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Independents' Day

Group consultations must not be used to plug gaps in GP services

Dr Kailash Chand

Dr Kailash Chand

Demand in general practice is escalating, owing to ageing populations and increasing case complexity. The NHS in general is facing an unprecedented funding squeeze, with rationing of many services. Consequently, new models for providing safe and effective care for patients while reducing healthcare costs are urgently sought.

One such innovation is holding group consultations in general practice. Patients attending such appointments usually share a key attribute, such as a chronic medical condition like asthma, diabetes or obesity. The idea is that group consultations combine two effective models, group peer support and clinical one-to-one care, while substantially reducing clinical time commitment

This initiative is reportedly being trialled at dozens of surgeries in England, although I know from my own experience that this been practiced by many colleagues for many years.  

I am now a retired GP looking in from the outside. This project has merits as well as concerns. Seeing patients in groups will encourage shared decision making and empowerment of self-management in action. The strongest clinical evidence is in diabetes, where shared appointments result in demonstrable improvements in overall outcomes.

These should never be a substitute for individual appointments but rather an additional resource


Group consultations have been used successfully in many other conditions and settings, in both primary and secondary care, including care for cancer survivors, high use of medical care, pain management, substance misuse, health screening for elderly people, and chronic heart disease. Digital innovation has also been used to provide group consultations for patients with good results.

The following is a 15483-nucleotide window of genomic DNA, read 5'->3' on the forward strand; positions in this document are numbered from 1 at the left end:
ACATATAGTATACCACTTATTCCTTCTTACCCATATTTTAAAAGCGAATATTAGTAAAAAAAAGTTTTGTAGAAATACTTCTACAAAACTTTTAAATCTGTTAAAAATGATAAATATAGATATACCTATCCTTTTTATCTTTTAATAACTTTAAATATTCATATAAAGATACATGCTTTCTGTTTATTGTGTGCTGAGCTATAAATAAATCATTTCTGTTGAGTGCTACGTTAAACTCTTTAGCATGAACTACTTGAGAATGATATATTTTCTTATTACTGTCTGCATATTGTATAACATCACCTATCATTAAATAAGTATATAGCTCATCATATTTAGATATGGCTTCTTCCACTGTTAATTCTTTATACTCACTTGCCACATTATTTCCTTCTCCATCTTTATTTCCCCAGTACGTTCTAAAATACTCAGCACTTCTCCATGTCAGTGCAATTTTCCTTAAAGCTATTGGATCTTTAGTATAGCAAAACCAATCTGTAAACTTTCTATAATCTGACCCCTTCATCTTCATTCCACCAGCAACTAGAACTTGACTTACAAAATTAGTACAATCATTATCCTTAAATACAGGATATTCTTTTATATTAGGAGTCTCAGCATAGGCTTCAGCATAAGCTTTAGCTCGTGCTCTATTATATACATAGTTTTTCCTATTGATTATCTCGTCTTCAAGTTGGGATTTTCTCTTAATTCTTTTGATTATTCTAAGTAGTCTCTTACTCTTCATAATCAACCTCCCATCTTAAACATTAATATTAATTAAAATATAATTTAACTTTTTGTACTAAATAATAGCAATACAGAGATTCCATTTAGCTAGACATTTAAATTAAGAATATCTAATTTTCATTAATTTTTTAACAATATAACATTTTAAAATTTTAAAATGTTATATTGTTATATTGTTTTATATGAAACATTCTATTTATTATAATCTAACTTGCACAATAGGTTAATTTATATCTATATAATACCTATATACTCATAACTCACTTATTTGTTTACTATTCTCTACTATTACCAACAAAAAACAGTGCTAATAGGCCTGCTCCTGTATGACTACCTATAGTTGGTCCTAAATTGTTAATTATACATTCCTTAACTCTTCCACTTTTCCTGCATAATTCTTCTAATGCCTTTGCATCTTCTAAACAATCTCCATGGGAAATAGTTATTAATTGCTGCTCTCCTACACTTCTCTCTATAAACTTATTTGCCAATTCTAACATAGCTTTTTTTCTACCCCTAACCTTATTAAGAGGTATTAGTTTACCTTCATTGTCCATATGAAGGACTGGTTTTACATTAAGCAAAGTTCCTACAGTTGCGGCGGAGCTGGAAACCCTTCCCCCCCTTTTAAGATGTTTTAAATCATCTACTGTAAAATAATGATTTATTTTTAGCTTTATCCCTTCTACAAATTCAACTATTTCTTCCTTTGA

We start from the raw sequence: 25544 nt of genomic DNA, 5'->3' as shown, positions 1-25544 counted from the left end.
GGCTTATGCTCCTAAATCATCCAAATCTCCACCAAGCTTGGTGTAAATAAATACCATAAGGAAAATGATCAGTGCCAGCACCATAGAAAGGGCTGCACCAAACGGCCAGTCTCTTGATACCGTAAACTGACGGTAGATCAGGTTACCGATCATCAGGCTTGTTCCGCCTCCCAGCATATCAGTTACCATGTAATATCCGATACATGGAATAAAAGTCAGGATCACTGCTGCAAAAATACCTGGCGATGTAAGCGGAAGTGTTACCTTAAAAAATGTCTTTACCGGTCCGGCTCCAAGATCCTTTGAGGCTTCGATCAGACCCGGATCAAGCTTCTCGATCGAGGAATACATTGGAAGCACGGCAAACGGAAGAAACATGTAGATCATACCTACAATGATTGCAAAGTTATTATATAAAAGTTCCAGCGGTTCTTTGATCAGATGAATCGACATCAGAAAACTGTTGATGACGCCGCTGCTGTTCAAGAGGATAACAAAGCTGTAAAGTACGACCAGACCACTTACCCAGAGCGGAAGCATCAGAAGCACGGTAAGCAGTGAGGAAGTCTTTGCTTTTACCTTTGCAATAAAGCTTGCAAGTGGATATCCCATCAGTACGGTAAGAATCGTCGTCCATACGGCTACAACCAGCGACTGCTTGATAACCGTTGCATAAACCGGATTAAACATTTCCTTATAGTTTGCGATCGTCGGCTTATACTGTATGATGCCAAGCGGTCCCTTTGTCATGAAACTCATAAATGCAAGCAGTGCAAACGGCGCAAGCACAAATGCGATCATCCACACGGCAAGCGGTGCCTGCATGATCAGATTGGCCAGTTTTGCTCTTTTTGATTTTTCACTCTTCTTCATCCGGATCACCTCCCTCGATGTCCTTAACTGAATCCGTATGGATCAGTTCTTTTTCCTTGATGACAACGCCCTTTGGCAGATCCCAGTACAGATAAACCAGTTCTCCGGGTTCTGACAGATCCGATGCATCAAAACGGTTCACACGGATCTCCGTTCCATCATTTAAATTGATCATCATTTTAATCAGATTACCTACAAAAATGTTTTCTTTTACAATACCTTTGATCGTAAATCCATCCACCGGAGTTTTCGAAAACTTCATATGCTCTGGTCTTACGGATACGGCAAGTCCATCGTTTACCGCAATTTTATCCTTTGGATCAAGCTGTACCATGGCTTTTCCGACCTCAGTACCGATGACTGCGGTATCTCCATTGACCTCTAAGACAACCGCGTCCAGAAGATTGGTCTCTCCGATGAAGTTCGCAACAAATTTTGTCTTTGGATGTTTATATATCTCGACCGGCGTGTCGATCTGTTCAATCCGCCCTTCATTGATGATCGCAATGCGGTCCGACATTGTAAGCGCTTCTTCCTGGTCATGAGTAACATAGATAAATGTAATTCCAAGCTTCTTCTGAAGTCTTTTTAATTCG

There is no doubt the approach can be very useful and productive. Patients like group consultations. They can learn from each other about what works. However, these should never be a substitute for individual appointments but rather an additional resource. For this to be a successful model it needs honesty, support, training and transparency for their use in primary care

Given the political motives – to manage demand, cut costs and undermine general practice – I have my concerns that group appointments will be used to fracture care, and limit individual long-term access to GPs and consultants. Group consultations can be driven by guidelines, which are written without patient input or preferences. And they often result from a need to meet targets. This risks relegating individual care to being a luxury or an add-on. There is a real danger of having a two-tier care system. This could further fragment the NHS, and allow some patients to be cherry picked by for-profit organizations.

Group consultations must not be used to replace the person-centered holistic care – the core tenet of general practice – just because general practice is at breaking point. We can’t introduce these new ideas in the hope they will solve the crisis before us – because they won’t. While changes to the model used in general practice may unlock efficiencies and reduce expenditure on hospital admissions, it will need more investment in general practice and other community health and care services to make those changes work.

Dr Kailash Chand is a retired GP in Tameside

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Readers' comments (1)

  • sounds like a WeightWatchers group , so I suppose it must have some success rate...but can't see where GPs would be 'ideally placed' for it

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